To answer the question posed in the title of this article, I believe that the answer is yes. Most of the time, when there is an airbag related defect in a vehicle, the rebuttable presumption found in the Texas Lemon Law is triggered. The rebuttable presumption states that if the vehicle has been subject to 2 unsuccessful attempt for a serious safety hazard for the same defect, then the vehicle is presumed to be a lemon. I always cringe when I read or write about the Texas Lemon Law serious safety standard because it forces consumers to risk their lives not once, but twice, in order to prove that their car is a lemon.
In this article presented by Joe Benton of ConsumerAffairs.com, a young woman and her boyfriend were getting ready to leave in their new 2006 Honda Civic. The airbags exploded into the faces of the young couple when they closed the passenger door and shifted the transmission into reverse to back out of their spot.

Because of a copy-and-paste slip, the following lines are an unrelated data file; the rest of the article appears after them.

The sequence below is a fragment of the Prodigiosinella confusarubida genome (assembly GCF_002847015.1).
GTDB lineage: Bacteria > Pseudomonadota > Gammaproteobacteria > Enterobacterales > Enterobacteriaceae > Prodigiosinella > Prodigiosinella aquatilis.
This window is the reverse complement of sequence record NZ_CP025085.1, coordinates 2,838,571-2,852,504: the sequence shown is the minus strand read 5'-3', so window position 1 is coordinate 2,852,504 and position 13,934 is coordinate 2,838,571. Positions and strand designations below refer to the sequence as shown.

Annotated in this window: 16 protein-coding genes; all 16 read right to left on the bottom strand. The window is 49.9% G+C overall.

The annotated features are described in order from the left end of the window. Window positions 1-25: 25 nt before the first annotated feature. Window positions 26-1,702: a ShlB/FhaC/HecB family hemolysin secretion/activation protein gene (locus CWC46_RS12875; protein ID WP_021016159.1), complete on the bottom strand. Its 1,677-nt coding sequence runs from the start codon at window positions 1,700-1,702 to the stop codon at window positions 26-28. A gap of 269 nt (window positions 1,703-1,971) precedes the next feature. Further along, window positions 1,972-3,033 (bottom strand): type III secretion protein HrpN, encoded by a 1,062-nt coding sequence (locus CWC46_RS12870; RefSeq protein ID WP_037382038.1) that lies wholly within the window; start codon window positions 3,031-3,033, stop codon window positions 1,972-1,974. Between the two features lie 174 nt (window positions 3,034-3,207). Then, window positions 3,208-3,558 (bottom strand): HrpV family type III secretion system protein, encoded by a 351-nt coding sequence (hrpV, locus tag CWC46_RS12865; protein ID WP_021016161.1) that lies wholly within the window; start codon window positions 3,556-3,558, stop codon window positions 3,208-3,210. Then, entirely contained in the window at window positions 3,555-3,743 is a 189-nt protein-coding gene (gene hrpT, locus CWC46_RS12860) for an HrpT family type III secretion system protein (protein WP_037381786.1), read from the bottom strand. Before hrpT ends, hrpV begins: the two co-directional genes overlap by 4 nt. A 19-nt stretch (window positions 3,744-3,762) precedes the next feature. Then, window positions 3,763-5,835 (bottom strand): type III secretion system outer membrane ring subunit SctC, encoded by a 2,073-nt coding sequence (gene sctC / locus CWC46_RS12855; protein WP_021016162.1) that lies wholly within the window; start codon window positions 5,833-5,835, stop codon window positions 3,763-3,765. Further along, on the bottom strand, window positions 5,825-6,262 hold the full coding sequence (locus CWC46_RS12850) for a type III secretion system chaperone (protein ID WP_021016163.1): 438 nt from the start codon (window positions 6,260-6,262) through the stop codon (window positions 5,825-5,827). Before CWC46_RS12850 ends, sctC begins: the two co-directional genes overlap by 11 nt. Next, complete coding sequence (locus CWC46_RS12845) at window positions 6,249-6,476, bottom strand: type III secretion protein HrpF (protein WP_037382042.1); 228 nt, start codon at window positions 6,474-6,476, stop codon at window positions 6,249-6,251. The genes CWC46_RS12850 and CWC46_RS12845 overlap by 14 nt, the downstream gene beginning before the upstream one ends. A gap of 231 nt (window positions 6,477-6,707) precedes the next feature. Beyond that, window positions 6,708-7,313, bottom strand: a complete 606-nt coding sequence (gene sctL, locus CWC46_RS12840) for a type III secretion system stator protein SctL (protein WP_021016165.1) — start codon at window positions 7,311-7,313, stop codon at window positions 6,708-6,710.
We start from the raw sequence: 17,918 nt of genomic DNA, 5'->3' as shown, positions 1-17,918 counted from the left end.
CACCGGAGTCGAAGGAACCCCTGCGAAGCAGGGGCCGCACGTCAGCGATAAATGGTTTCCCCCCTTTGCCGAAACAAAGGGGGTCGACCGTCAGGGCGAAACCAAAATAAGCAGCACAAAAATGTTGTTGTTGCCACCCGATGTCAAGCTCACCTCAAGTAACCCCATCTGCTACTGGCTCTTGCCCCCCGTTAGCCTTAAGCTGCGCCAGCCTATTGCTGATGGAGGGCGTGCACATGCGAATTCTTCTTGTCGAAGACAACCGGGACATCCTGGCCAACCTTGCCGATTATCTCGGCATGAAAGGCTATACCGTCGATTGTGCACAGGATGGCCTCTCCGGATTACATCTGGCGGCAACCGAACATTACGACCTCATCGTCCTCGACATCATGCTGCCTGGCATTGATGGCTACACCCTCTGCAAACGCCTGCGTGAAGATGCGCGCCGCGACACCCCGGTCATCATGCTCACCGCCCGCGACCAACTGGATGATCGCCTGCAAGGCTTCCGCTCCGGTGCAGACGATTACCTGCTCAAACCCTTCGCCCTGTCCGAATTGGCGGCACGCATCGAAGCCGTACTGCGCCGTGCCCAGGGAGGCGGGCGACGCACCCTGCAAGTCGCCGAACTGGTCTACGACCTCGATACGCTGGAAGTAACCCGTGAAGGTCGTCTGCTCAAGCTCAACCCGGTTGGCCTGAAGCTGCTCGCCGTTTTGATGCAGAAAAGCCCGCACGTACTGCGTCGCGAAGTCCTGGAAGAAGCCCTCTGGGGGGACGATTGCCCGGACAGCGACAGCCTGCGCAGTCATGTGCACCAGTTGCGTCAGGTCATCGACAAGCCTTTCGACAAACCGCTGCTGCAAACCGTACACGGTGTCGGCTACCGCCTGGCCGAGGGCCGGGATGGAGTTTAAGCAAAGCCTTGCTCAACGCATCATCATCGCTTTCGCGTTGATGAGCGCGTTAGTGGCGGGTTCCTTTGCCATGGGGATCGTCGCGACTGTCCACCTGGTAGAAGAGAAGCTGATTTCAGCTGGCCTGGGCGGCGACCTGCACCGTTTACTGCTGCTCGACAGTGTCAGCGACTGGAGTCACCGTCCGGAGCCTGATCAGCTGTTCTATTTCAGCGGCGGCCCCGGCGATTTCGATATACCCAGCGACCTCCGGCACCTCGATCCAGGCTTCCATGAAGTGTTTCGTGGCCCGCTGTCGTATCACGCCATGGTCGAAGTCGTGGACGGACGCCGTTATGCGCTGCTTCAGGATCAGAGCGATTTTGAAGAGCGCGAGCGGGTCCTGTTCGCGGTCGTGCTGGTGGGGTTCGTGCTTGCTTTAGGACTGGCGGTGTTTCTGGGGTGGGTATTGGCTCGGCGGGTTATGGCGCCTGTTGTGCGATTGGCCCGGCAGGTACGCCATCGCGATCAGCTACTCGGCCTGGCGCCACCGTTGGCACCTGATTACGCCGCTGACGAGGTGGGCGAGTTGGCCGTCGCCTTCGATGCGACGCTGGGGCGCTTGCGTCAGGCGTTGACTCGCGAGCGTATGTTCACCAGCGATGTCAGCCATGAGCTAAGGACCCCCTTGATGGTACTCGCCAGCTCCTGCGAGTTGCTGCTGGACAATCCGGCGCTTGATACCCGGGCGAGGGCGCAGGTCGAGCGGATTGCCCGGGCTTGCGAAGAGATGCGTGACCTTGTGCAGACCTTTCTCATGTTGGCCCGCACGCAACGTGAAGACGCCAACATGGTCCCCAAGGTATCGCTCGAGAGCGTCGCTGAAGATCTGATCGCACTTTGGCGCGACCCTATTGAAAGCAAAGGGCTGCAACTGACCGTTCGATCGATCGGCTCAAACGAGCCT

Honda at first claims that the door was closed to hard. After they realized how ridiculous that claim was, they changed their position to something a little more understandable, “We don’t know.”
The mother of the young girl believes that, either way, Honda is covering up the true reason of the deployment. Mom also states that their trade in proposal, which would land them with a higher balance and a $16 increase in monthly payments, is absurd.
It has been reported that other consumers have experienced similar problems with Honda airbags as well. As Mr. Benton states, “But all is not lost. Rosemary’s daughter’s 2006 Honda Civic wins the ConsumerAffairs.Com lemon of the Week award for the immaculate deployment of the car’s airbags.”